It is often said that necessity is the mother of invention. Just ask Justin Panzer, CEO and founder of Eventuosity. Panzer, a marketing executive who was always on the road launching new products, went from trade show to customer tour to training session with color-coded spreadsheets and binders. “I thought to myself, there has to be a better way to organize all of this,” he says. From group texts to emails and documents, “I always felt I was losing track of something.”

Therein lies the invention. Justin (pictured right) started brainstorming with his brother, Douglas, who had the technological know-how, and his mother, Marcy (pictured left), a former lawyer and bank executive, and the three founded Eventuosity. The Philadelphia-based company provides software for event organizers, or as Justin puts it, “anyone from a hockey mom organizing the team’s out-of-state travels to nonprofits who plan one or two events a year to corporate event planners who plan events daily.”

Eventuosity is loaded with templates, so if you’re a beginner who has never booked a trade show, the template is preloaded with tasks, but it’s also highly flexible. “Many planners know what works for them and like to put their own personality into it, so if you don’t need reminders or you don’t want certain templates, you can use what you need and discard the rest,” explains Justin. Eventuosity also tailors four packages to different users, so for as little as $9 a month, you can have a system that organizes, tracks and even sends push reminders to those involved in the planning process.

As for working with family, the Panzers agree that it’s both a privilege and a strength. “We have shared life experiences,” says Marcy. “Our collective memory often makes for a kind of shorthand or abbreviated communication.” The Panzer family certainly divides and conquers, according to Justin: “We really allow each other to focus on their particular strength.”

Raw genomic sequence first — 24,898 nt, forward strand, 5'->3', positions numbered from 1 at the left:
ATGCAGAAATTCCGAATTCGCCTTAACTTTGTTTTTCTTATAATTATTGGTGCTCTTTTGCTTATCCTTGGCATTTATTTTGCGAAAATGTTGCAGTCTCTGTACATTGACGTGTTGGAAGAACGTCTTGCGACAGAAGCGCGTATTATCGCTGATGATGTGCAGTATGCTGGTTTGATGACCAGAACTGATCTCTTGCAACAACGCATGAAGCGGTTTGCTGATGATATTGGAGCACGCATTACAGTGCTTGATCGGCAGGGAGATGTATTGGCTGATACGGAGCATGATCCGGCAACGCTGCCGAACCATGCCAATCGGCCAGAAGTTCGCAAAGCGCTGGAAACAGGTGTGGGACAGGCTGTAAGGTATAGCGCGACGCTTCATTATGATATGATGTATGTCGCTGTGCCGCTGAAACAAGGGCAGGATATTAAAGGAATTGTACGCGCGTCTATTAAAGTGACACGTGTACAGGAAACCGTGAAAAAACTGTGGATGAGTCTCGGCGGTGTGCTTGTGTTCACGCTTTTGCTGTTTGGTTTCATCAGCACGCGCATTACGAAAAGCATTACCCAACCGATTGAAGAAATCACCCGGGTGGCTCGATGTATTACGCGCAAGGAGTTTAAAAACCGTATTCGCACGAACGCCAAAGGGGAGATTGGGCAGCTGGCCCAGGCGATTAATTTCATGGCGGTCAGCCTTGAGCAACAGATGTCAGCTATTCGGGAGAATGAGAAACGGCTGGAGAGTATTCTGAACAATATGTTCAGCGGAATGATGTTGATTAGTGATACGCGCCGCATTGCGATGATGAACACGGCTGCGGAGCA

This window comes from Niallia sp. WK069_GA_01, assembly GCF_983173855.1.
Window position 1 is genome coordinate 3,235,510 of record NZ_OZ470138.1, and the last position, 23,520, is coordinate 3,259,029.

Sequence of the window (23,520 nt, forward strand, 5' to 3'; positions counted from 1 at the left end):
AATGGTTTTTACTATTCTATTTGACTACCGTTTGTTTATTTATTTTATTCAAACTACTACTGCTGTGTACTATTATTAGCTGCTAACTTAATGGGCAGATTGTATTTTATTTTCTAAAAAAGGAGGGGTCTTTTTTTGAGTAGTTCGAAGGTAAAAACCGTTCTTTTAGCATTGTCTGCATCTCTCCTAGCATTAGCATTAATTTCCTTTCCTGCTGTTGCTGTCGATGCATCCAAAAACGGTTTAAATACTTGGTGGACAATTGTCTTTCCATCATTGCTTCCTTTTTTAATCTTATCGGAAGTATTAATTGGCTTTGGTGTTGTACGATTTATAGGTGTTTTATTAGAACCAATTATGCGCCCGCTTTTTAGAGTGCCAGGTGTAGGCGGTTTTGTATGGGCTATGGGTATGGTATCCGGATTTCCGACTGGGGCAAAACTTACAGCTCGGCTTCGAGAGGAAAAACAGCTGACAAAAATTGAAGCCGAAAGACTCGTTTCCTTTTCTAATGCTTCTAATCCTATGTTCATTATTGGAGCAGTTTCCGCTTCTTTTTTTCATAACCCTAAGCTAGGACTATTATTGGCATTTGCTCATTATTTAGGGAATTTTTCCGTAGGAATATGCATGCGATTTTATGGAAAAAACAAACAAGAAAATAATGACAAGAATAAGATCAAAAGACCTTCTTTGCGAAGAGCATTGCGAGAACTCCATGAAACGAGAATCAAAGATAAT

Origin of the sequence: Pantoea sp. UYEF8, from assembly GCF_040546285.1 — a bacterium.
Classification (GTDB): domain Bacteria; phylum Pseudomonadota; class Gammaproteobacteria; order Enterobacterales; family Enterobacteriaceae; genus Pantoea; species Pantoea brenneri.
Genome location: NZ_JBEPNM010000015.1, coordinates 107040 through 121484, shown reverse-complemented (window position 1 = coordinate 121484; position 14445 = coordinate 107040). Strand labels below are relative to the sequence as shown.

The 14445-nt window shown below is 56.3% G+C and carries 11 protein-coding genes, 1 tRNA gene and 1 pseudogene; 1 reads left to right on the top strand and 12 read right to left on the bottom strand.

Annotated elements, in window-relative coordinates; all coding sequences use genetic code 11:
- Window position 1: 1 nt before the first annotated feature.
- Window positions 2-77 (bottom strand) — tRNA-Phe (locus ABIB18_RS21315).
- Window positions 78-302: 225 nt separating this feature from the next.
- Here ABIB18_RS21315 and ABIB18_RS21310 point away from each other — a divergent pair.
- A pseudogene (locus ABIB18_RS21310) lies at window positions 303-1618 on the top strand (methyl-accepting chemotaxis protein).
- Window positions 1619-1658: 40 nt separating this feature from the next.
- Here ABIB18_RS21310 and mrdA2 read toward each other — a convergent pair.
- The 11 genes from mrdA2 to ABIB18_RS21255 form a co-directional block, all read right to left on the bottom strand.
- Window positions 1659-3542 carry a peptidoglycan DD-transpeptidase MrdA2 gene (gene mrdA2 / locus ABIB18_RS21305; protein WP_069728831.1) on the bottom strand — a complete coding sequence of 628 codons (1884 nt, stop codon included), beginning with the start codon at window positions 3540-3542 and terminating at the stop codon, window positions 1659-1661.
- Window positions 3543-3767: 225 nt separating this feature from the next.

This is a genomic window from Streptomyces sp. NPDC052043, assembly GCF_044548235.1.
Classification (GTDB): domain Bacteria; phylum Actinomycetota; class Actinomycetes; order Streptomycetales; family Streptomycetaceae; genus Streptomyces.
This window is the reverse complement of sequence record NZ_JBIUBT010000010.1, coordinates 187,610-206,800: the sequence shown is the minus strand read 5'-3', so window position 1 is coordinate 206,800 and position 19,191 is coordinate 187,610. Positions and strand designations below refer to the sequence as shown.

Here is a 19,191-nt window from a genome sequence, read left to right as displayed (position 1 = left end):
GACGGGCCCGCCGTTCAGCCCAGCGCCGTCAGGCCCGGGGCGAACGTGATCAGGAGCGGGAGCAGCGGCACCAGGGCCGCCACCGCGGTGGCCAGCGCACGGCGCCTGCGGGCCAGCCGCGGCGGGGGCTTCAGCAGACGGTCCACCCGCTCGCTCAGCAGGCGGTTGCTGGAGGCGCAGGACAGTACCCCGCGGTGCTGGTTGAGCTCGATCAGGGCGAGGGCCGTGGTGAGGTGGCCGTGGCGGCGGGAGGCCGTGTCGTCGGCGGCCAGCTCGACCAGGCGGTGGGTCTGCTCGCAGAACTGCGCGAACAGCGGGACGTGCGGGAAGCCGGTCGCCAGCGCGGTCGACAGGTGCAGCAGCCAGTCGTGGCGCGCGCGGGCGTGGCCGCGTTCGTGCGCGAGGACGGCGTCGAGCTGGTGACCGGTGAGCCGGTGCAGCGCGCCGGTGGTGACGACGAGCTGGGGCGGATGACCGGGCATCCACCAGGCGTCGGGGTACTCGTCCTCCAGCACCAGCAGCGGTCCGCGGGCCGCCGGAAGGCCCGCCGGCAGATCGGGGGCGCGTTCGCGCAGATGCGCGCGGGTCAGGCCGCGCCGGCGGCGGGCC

A lifelon New Yorker, Emily Schmalholz was a TV producer at VH1 before moving into the events industry and landing at Westchester’s The Capitol Theatre. As director of special events at the historic space and its bar, Garcia’s, she says creating events and working in television have lots in common. “The ultimate goal for both is to tell a great story and create memorable moments.” Schmalholz, a self-described “event therapist,” had more to say about her work.

What’s the biggest difference between producing for television and producing events?

 

With the onset of the coronavirus pandemic, most people are working from home. Many are social distancing or quarantining with their children, who have transitioned to online classes. Restaurants, bars, coffee shops, offices, stores and so much more have been temporarily shut down in many states, affecting daily life in the most unexpected of ways.

 

The Centers for Disease Control and Prevention on Sunday recommended that all gatherings of more than 50 people be cancelled or postponed for the next eight weeks, in order to prevent the spread of the novel coronavirus, COVID-19. The recommendation covers events like parades, concerts, festivals, conferences, sporting events, weddings and more.